So these sins cling to us and hold us back and down.  These sins seek to keep you away from God and His mercy.  Sin tries to blind you to your own true character as a beggar before God.  But God’s Law will have its way with you.  Like Jesus looking at Peter last week, God’s Law looks at you, and you see yourself for what you truly are: a sinner who needs redemption.

This is what Confession and Absolution is all about.  This is what the Gospel is all about.  The Gospel is about forgiveness of sins.  The Gospel is about reconnecting you to the God who saves you.  As the psalmist wrote, “But You, O Lord, are enthroned forever” (Psalm 102:12).  He promises to arise and have mercy on Zion.  He will have mercy on you.  That is His promise for all eternity.

Let’s look at the Small Catechism again.

What sins should we confess?
Before God we should plead guilty of all sins, even those we are not aware of, as we do in the Lord’s Prayer; but before the pastor we should confess only those sins which we know and feel in our hearts.

God wants us to plead guilty of all sins, even the ones we are not aware of.  We do this in the Lord’s Prayer every day.  We also do this in the general Confession and Absolution on Sunday.  But Individual Confession and Absolution is about what troubles the sinner’s conscience.

Last week I said that we don’t confess for God.  God knows our sins.  We’re not telling Him anything new.  Rather, we confess for ourselves.  We confess so that God will forgive us.

As a sinner, I want to hear that God forgives me.  I don’t want to read about it.  I don’t want to simply pray about it and wonder whether it can really be true.  That is one of Satan’s great games.  Satan loves to cast doubt on God’s forgiveness.  But where Satan casts doubt, our Lord plants a tree of righteousness and certainty.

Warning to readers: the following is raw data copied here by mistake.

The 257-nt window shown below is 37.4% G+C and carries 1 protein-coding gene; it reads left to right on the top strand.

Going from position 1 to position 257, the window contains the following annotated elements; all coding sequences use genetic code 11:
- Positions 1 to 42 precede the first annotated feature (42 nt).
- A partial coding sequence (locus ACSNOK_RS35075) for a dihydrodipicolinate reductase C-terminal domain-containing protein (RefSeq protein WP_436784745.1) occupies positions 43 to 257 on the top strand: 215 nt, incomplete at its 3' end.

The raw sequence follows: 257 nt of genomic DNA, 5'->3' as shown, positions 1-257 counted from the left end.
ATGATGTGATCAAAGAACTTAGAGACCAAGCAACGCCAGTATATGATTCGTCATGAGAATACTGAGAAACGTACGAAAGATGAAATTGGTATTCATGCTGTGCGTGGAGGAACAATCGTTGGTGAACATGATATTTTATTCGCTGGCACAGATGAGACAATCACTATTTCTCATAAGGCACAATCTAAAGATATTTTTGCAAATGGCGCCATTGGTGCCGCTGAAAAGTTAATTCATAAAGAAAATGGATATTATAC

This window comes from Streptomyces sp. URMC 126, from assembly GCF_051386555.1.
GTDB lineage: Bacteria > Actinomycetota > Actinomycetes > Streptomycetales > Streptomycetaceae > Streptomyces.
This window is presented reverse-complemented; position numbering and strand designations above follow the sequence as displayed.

Remember, when you hear of our Lord’s Passion and death at Calvary, that is for you.  He was abandoned by all, so that you would never be abandoned and left alone.  He was flogged and spat upon, so that you would never bear those marks from God.  He was given over to the hands of His enemies, so that you may remain in God’s presence forever.  He died, so that you might live.

So when Satan flings your sins at you, when the world tells you that you are not worthy to be saved, when your own conscience casts doubt in your heart about your life and salvation, where do you flee?  Flee to God’s word of absolution and forgiveness.  Our Lord died on the cross so that your sins would be forgiven, so why cling to them?  Confess them, and our Lord will fling them into the depth of the sea.  As He said in Psalm 103, “As far as the east is from the west, so far does He remove our transgressions from us” (v. 12).

Every time you hear words about forgiveness from God, that is about Christ’s death on the cross.  It is also about your Baptism.  For it is in Baptism that God connected you to Christ’s death and resurrection, and it is in Absolution that He returns you to those waters of forgiveness again and again and again.  That, my friends, is the Christian life.

So rejoice!  God hears your prayers for mercy.  You are not alone as a sparrow on a housetop. The God who laid the foundations of the earth, and who sent His son to die for you, will hold you in the palm of His hand and love you forever.  In the name of Jesus.  Amen